For as much as the “Convention of the States” (COS) supporters like to talk about constitutional articles with Roman numerals, there’s one they refuse to mention: Article XIII.
In 1787, the document known as the Articles of Confederation was the constitution of the United States. Its Article XIII mandated that regarding any changes to the Articles: “Nor shall any alteration at any time hereafter be made in any of them; unless such alteration be agreed to in a Congress of the United States, and be afterwards confirmed by the legislatures of every State.”
When the constitutional convention met in Philadelphia in May 1787, that legally binding and constitutional provision was ignored. From the moment Edmund Randolph stood and proposed what was known as the “Virginia Plan,” the Constitutional Convention of 1787 became a “runaway convention.”
There’s no debating that fact. There was a provision of the constitution prohibiting any changes to the Articles without unanimity. That provision was not only disregarded, but was replaced, eventually, by Article VII of the Constitution created at the convention.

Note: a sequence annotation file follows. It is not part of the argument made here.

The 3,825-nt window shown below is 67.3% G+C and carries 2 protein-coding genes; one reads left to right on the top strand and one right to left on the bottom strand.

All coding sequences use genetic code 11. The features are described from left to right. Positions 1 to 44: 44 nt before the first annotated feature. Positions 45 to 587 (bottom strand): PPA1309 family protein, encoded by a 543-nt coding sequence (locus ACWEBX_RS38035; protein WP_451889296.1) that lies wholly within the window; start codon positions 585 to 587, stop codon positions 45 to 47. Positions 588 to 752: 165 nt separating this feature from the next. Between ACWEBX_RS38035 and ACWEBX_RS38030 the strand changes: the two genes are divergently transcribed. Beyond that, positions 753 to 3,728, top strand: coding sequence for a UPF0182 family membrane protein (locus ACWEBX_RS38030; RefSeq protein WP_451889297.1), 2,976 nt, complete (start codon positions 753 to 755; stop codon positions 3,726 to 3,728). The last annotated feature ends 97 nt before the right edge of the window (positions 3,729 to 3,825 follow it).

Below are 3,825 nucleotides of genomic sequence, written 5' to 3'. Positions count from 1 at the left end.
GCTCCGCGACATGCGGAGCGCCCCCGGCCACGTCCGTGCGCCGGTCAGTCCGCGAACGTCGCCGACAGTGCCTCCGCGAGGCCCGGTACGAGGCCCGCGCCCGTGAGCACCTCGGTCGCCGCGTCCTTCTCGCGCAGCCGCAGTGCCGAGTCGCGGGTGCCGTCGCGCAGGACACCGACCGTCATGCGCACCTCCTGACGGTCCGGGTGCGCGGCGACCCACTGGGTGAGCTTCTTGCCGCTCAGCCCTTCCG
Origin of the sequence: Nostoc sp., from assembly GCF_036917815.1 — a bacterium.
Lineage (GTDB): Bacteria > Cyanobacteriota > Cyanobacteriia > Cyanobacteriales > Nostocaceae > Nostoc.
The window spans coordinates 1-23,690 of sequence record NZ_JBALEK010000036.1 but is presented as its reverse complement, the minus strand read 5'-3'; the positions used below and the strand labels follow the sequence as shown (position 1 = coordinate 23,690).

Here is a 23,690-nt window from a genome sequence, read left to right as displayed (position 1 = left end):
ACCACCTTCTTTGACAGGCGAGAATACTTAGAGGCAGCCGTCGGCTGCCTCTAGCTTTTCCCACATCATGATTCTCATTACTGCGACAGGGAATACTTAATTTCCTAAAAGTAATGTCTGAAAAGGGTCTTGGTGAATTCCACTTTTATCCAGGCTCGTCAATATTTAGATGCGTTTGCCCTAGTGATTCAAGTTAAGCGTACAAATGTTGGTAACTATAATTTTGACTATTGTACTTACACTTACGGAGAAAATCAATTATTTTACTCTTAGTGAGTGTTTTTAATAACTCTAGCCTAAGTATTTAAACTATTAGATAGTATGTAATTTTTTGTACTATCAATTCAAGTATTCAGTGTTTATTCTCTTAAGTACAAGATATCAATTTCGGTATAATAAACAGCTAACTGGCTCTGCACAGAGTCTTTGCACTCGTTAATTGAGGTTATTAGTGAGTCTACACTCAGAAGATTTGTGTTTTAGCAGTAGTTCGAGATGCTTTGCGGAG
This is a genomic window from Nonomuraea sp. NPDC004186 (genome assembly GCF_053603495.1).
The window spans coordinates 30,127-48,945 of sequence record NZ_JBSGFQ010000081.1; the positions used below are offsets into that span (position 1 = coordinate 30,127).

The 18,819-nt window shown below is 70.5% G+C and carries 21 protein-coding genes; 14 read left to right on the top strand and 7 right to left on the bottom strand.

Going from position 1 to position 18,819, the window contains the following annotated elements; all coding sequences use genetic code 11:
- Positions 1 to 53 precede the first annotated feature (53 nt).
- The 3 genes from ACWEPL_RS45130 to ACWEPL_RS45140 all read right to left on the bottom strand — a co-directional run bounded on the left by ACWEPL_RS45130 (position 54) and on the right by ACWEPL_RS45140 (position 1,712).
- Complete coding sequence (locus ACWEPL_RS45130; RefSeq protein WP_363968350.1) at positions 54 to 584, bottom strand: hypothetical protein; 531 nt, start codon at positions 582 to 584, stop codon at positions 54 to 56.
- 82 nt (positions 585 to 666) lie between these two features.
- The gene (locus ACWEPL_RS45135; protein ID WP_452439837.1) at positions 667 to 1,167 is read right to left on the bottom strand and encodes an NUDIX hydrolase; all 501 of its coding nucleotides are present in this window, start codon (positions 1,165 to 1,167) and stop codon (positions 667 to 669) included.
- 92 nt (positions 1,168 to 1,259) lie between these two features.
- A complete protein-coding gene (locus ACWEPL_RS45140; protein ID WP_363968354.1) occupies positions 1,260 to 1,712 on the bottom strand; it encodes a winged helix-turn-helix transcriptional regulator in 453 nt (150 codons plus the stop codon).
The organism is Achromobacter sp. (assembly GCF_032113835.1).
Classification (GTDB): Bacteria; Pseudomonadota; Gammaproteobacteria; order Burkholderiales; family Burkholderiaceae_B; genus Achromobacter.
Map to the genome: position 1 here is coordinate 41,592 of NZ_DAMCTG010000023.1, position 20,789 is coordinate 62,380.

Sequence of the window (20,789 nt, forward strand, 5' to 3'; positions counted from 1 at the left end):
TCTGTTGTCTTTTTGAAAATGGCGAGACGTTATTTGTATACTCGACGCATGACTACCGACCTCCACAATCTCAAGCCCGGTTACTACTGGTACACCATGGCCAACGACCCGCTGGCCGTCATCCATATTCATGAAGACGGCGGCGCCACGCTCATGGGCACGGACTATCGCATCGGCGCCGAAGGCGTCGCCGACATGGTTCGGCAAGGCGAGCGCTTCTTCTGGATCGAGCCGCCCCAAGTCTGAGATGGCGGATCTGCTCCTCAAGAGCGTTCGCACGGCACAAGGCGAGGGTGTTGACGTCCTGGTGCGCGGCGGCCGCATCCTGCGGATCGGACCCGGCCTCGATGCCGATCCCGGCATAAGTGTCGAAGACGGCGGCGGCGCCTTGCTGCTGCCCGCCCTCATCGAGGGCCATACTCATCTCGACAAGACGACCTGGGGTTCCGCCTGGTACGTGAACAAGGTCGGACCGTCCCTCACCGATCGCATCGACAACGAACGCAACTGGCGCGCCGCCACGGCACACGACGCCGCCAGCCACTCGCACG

The Ratification of the Conventions of nine States, shall be sufficient for the Establishment of this Constitution between the States so ratifying the Same.
That’s quite a bit different. With the approval of that new provision, the unanimity rule and the constitution were replaced.
Despite constant reassurances by the pro-Article V convention group, there is nothing that could prevent a “convention of the states” from going down that same road.
Were we lucky (blessed) by the results of the runaway convention of 1787? Yes, undoubtedly. Would we be so lucky again? Not likely. As I’ve indicated in a previous article on the subject, there are scores of socialist organizations slavering at the thought of getting their hands on the Constitution and making it over into something we wouldn’t recognize. These groups have adopted Article V as the means to that end: an Article V convention of the states.
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